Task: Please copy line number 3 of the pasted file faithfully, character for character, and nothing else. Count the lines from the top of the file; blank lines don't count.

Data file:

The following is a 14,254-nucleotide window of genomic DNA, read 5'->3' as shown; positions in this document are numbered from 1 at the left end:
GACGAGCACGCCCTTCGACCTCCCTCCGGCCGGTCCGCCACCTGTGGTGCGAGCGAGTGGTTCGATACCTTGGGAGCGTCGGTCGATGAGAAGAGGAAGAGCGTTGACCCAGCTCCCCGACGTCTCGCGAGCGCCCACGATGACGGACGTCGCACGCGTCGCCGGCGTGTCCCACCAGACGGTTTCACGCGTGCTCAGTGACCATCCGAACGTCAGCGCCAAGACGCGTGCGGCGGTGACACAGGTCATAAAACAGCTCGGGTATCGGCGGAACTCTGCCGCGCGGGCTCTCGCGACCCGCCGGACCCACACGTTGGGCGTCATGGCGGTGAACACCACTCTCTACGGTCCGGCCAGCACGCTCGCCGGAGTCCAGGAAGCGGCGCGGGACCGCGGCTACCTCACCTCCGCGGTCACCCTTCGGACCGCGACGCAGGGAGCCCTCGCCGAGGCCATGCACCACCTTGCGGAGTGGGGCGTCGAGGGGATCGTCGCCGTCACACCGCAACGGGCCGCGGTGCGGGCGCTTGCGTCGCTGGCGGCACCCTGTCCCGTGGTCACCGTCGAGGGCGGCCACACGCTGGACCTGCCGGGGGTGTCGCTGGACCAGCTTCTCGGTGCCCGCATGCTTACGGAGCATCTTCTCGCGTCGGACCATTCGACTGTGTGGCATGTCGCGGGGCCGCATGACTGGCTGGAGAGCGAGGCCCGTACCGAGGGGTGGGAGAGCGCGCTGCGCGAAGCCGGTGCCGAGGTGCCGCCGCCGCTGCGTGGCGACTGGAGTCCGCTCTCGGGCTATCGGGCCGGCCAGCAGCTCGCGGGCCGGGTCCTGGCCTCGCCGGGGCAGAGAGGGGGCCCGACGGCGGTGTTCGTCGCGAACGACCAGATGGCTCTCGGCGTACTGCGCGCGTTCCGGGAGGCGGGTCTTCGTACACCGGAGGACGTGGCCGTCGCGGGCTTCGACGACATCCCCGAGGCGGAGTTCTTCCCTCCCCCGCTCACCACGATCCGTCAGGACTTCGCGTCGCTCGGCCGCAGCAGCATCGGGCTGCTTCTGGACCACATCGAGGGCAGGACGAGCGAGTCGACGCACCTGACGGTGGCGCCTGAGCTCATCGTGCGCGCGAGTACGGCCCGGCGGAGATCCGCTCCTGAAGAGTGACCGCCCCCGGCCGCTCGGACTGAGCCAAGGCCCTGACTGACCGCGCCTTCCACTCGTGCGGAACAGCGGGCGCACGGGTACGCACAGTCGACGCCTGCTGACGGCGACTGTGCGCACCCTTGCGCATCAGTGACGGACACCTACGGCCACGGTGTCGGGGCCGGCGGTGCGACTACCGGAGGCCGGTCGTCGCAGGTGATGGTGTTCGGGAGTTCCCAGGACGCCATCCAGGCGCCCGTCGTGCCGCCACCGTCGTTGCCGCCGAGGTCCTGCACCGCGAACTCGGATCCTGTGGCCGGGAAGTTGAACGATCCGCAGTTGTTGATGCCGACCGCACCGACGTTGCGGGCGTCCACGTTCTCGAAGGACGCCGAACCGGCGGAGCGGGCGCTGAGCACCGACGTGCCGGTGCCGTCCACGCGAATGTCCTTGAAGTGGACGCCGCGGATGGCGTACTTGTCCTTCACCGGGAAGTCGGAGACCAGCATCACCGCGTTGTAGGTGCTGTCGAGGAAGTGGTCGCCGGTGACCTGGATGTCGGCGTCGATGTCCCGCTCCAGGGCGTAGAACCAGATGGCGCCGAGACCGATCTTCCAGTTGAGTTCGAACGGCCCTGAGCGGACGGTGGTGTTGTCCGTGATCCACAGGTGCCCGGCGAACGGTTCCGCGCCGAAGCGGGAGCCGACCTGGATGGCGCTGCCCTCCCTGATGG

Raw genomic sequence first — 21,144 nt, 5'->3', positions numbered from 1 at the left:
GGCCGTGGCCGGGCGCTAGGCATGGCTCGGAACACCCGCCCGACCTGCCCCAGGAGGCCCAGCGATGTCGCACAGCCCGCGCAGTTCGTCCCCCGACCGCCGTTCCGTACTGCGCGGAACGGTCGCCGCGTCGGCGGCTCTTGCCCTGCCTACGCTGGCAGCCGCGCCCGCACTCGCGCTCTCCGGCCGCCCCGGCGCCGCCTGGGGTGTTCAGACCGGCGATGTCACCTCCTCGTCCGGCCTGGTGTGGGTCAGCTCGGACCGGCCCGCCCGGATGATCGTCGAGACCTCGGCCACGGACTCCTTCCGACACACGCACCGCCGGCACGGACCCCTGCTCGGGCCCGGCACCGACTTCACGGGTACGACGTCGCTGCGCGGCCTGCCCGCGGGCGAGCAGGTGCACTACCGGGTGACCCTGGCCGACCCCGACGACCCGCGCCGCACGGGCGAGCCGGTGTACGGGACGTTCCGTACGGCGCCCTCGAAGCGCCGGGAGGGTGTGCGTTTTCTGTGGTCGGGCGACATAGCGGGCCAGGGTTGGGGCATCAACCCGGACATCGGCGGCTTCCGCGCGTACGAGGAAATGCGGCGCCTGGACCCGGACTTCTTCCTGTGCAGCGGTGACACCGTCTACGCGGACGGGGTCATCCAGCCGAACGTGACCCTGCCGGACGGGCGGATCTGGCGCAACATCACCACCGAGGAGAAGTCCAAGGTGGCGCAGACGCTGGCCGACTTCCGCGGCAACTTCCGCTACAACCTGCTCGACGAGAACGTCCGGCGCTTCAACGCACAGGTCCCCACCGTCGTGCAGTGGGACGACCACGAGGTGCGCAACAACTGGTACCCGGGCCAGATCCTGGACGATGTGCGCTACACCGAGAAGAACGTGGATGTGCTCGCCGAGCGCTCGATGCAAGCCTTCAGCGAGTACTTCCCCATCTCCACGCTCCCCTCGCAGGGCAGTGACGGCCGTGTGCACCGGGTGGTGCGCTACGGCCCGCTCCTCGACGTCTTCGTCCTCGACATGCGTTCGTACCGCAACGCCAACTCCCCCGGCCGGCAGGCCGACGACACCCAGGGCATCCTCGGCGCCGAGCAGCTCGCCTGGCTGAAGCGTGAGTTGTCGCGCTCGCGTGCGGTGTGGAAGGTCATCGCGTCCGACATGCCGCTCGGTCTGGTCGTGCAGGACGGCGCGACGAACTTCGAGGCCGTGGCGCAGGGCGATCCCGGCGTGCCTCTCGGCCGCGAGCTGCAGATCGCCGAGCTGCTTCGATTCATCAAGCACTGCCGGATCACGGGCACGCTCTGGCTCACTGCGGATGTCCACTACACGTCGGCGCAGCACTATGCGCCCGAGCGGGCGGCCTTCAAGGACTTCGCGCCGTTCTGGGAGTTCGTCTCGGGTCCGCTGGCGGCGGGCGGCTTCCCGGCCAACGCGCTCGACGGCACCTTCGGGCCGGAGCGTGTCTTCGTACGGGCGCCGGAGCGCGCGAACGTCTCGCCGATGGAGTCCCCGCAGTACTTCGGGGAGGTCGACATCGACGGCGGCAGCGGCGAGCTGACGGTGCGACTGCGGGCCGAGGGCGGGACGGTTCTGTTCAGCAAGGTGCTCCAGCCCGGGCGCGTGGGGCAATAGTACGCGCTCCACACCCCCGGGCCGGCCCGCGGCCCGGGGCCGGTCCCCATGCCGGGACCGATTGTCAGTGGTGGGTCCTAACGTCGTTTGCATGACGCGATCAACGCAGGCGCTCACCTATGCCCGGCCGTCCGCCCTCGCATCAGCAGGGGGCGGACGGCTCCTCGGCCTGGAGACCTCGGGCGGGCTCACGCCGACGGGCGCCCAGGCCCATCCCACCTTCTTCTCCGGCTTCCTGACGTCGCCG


Raw genomic sequence first — 21,144 nt, 5'->3', positions numbered from 1 at the left: